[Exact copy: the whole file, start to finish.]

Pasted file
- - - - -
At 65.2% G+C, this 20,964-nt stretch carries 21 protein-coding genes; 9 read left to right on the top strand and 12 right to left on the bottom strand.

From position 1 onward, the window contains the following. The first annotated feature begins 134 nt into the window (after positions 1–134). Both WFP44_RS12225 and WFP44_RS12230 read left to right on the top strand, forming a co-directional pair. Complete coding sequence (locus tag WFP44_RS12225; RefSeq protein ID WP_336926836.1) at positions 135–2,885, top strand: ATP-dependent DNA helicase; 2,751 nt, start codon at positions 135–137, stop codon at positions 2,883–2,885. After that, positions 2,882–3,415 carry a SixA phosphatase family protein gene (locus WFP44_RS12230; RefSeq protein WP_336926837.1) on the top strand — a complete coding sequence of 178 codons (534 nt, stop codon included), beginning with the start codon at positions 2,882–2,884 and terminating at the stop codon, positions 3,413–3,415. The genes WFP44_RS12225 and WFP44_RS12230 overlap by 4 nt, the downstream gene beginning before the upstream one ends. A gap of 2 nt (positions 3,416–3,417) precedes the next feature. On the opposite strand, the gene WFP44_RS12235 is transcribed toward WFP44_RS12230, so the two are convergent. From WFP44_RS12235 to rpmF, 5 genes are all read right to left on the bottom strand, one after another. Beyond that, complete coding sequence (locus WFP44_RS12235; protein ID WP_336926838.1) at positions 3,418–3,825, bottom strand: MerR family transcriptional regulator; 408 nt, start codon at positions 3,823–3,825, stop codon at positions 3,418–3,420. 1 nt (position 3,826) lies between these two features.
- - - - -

At 65.2% G+C, this 20,964-nt stretch carries 21 protein-coding genes; 9 read left to right on the top strand and 12 right to left on the bottom strand.

From position 1 onward, the window contains the following. The first annotated feature begins 134 nt into the window (after positions 1–134). Both WFP44_RS12225 and WFP44_RS12230 read left to right on the top strand, forming a co-directional pair. Complete coding sequence (locus tag WFP44_RS12225; RefSeq protein ID WP_336926836.1) at positions 135–2,885, top strand: ATP-dependent DNA helicase; 2,751 nt, start codon at positions 135–137, stop codon at positions 2,883–2,885. After that, positions 2,882–3,415 carry a SixA phosphatase family protein gene (locus WFP44_RS12230; RefSeq protein WP_336926837.1) on the top strand — a complete coding sequence of 178 codons (534 nt, stop codon included), beginning with the start codon at positions 2,882–2,884 and terminating at the stop codon, positions 3,413–3,415. The genes WFP44_RS12225 and WFP44_RS12230 overlap by 4 nt, the downstream gene beginning before the upstream one ends. A gap of 2 nt (positions 3,416–3,417) precedes the next feature. On the opposite strand, the gene WFP44_RS12235 is transcribed toward WFP44_RS12230, so the two are convergent. From WFP44_RS12235 to rpmF, 5 genes are all read right to left on the bottom strand, one after another. Beyond that, complete coding sequence (locus WFP44_RS12235; protein ID WP_336926838.1) at positions 3,418–3,825, bottom strand: MerR family transcriptional regulator; 408 nt, start codon at positions 3,823–3,825, stop codon at positions 3,418–3,420. 1 nt (position 3,826) lies between these two features.